OTTAWA -- The so-called "right to die" was back on Canada's conscience Wednesday as the Supreme Court confronted the question of whether a ban on assisted suicide protects or violates the fundamental rights of Canadians.

Those arguing for a change in the law say public opinion has shifted dramatically in the more than 20 years since Sue Rodriguez became a household name by taking her fight for a medically assisted death to the top court.

In 1993, the nine-justice panel was split; Wednesday's submissions made it clear that the issue remains as divisive as ever for medical practitioners, religious groups, and even advocates for the rights of the disabled.

Two different groups representing Canadians with disabilities appeared before the court, arguing opposite sides of the case.

The justices were sensitive to the resulting tension, as well as the notion that any one group -- including the government -- can claim to speak for what anyone wants or needs.

During submissions from one of the government lawyers, both Chief Justice Beverley McLachlin and Justice Rosie Abella interrupted to take issue with the language being used to describe the people at the heart of the case.

To say all disabled people "need protection, a leg up, different treatment -- to treat them all the same -- seems to be rather a stereotypical thing," McLachlin said.

The justices are considering whether the ban violates the Charter of Rights and Freedoms, in part because while able-bodied Canadians can take their own lives, someone physically incapable of doing so would need help -- and the helper would face legal repercussions.

Some disabled people adapt better than others and simply wouldn't seek to end their own lives, given the right, acknowledged Joseph Arvay, the lead lawyer for the appellants and himself a paraplegic.

"I say -- and with the greatest respect I say -- it is wrong, indeed it is arrogant of those disabled people to impose their views of what suffering is acceptable and tolerable for others," he said.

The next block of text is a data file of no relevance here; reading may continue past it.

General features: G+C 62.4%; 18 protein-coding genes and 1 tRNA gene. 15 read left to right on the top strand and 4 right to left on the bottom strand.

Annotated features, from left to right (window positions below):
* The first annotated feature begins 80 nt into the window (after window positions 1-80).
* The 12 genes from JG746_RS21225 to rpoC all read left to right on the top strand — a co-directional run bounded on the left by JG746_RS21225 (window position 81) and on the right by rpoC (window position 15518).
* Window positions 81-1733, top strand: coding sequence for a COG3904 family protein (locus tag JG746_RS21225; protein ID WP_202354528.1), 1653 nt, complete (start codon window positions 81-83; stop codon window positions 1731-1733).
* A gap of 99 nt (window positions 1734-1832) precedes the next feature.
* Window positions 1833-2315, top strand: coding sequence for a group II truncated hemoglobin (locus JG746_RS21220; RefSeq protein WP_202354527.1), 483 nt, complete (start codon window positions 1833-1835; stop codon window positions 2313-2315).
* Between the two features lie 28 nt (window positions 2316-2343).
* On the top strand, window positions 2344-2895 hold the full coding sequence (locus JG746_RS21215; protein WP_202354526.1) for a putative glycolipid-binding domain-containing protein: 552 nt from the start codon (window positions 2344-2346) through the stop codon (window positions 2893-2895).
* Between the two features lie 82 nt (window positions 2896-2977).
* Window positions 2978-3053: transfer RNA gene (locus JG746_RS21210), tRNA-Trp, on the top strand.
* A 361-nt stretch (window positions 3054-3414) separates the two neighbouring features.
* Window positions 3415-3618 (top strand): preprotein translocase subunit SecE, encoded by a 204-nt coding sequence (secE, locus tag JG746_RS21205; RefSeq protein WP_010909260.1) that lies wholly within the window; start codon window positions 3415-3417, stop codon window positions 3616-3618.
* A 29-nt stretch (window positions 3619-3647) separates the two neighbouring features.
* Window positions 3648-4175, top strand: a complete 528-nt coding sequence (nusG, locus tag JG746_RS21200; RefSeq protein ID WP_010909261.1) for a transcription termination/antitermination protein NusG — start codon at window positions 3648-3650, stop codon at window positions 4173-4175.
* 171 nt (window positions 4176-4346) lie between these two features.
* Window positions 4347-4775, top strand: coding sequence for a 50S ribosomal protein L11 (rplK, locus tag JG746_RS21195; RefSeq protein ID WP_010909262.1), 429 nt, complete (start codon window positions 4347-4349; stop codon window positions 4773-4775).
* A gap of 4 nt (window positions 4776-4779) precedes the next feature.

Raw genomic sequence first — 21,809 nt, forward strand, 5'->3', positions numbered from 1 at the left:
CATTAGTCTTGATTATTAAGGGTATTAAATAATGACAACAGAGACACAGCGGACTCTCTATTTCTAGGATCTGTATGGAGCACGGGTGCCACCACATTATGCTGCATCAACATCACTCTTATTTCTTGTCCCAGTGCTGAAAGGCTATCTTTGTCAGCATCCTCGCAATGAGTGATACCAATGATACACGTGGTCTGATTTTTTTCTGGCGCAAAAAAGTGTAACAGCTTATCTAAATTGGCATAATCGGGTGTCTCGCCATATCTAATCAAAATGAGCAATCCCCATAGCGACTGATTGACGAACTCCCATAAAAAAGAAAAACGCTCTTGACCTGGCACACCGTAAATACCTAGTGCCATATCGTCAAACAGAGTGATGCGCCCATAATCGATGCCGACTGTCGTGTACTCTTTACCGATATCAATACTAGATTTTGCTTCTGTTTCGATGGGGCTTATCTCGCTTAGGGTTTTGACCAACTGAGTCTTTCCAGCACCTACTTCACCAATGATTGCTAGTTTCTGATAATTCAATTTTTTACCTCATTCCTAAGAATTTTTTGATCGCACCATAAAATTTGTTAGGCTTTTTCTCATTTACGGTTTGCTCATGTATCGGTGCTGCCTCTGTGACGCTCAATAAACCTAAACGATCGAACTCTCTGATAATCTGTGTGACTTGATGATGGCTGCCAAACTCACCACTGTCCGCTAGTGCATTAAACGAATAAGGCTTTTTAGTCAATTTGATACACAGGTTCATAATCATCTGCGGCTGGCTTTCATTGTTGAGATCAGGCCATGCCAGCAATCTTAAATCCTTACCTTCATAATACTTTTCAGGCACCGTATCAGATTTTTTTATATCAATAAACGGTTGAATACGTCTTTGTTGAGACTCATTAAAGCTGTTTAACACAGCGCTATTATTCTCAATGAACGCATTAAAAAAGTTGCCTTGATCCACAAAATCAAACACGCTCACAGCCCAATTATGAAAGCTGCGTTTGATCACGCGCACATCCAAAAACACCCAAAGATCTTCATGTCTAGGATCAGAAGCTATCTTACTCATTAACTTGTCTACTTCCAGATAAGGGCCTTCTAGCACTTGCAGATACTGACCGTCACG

"Suffering is a very personal, subjective and contextual concept."

At one point, government lawyer Donnaree Nygard argued that even the most seriously disabled people have "options" for ending their lives.

"There are options for ending life open to everyone, even the most severely disabled -- and that is not to say that they are easy or comfortable options," Nygard said.

"The refusal of nutrition and hydration is neither easy or comfortable, but the so-called usual means of suicide are also not easy or comfortable.... What they want is not access to assistance for the usual means of suicide, what they want is -- in their own words -- a better choice."

Justice Rosalie Abella interjected: "They want access to the right that persons who are not disabled have to decide when to end their suffering," she said.

"They want access to a medicalized suicide," Nygard replied.

"Because they can't do it the way somebody who is not disabled can," Abella said.

The panel also raised the issue of who ought to have the right to an assisted death. Justice Michael Moldaver wondered about diseases which may not have a cure now, but could in the future. Justice Rosalie Abella asked whether someone's right ought to be limited by the illness itself.

"Assisted dying should only be allowed in the most serious cases and not just because somebody wants to; it's because their condition is not going to get any better," Arvay said.

Though the plaintiffs argue it would be up to Parliament to determine the extent of a law allowing assisted death, they provided some conditions: the person would have to be a competent adult, acting voluntarily, and with an incurable medical condition that causes profound suffering.

It's up to the courts to compel them to act, Arvay said.

In 1993, the Supreme Court ruled in a 5-4 decision that where assisted death is concerned, certain rights enshrined in the Charter of Rights and Freedoms are trumped by the principles of fundamental justice.

Since then, several private member's bills on assisted suicide have come before Parliament but have failed to pass. Quebec adopted right-to-die legislation earlier this year.

Despite that, little else has changed, the government argued. There is no new case law, no new legal perspectives, nor any new facts, said Robert Frater, the government's lead lawyer.

"Our position is straightforward: Rodriguez is still good law," he told the court.

"Given the concerns about abuse and the great difficulty in creating appropriate safeguards, the blanket prohibition on assisted suicide is not arbitrary or unfair," the court's decision at the time said.

In the original B.C. lower court ruling that prompted the Supreme Court case, the judge explored a number of ways in which things have changed since Rodriguez -- including the availability of care for patients nearing death.

But that can't be a consideration here, Frater said.

"It would be an indictment of the health system if you decided that because palliation was not available to everyone, you had to find a right to assisted suicide," Frater said.

"That's a legal system gone awry in my submission."